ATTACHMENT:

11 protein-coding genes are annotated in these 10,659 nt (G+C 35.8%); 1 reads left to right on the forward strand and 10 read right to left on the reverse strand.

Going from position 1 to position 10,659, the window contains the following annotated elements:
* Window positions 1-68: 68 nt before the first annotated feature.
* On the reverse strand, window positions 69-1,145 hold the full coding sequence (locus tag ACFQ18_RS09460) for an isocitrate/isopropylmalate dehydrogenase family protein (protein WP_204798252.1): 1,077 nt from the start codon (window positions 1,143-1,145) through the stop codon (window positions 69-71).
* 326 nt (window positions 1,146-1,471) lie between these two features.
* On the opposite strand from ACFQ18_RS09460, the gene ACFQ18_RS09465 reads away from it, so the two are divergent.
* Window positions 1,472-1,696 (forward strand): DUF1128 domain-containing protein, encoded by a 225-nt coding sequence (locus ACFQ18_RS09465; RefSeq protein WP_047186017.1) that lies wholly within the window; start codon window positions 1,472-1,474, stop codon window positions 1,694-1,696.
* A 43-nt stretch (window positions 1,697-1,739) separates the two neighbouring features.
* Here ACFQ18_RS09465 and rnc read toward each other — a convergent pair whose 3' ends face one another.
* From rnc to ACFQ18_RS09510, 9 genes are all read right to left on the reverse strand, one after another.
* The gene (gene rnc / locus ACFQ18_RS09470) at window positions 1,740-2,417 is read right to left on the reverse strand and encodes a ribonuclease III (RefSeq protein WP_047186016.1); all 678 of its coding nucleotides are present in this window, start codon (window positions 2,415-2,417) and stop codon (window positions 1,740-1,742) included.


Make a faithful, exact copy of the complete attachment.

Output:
11 protein-coding genes are annotated in these 10,659 nt (G+C 35.8%); 1 reads left to right on the forward strand and 10 read right to left on the reverse strand.

Going from position 1 to position 10,659, the window contains the following annotated elements:
* Window positions 1-68: 68 nt before the first annotated feature.
* On the reverse strand, window positions 69-1,145 hold the full coding sequence (locus tag ACFQ18_RS09460) for an isocitrate/isopropylmalate dehydrogenase family protein (protein WP_204798252.1): 1,077 nt from the start codon (window positions 1,143-1,145) through the stop codon (window positions 69-71).
* 326 nt (window positions 1,146-1,471) lie between these two features.
* On the opposite strand from ACFQ18_RS09460, the gene ACFQ18_RS09465 reads away from it, so the two are divergent.
* Window positions 1,472-1,696 (forward strand): DUF1128 domain-containing protein, encoded by a 225-nt coding sequence (locus ACFQ18_RS09465; RefSeq protein WP_047186017.1) that lies wholly within the window; start codon window positions 1,472-1,474, stop codon window positions 1,694-1,696.
* A 43-nt stretch (window positions 1,697-1,739) separates the two neighbouring features.
* Here ACFQ18_RS09465 and rnc read toward each other — a convergent pair whose 3' ends face one another.
* From rnc to ACFQ18_RS09510, 9 genes are all read right to left on the reverse strand, one after another.
* The gene (gene rnc / locus ACFQ18_RS09470) at window positions 1,740-2,417 is read right to left on the reverse strand and encodes a ribonuclease III (RefSeq protein WP_047186016.1); all 678 of its coding nucleotides are present in this window, start codon (window positions 2,415-2,417) and stop codon (window positions 1,740-1,742) included.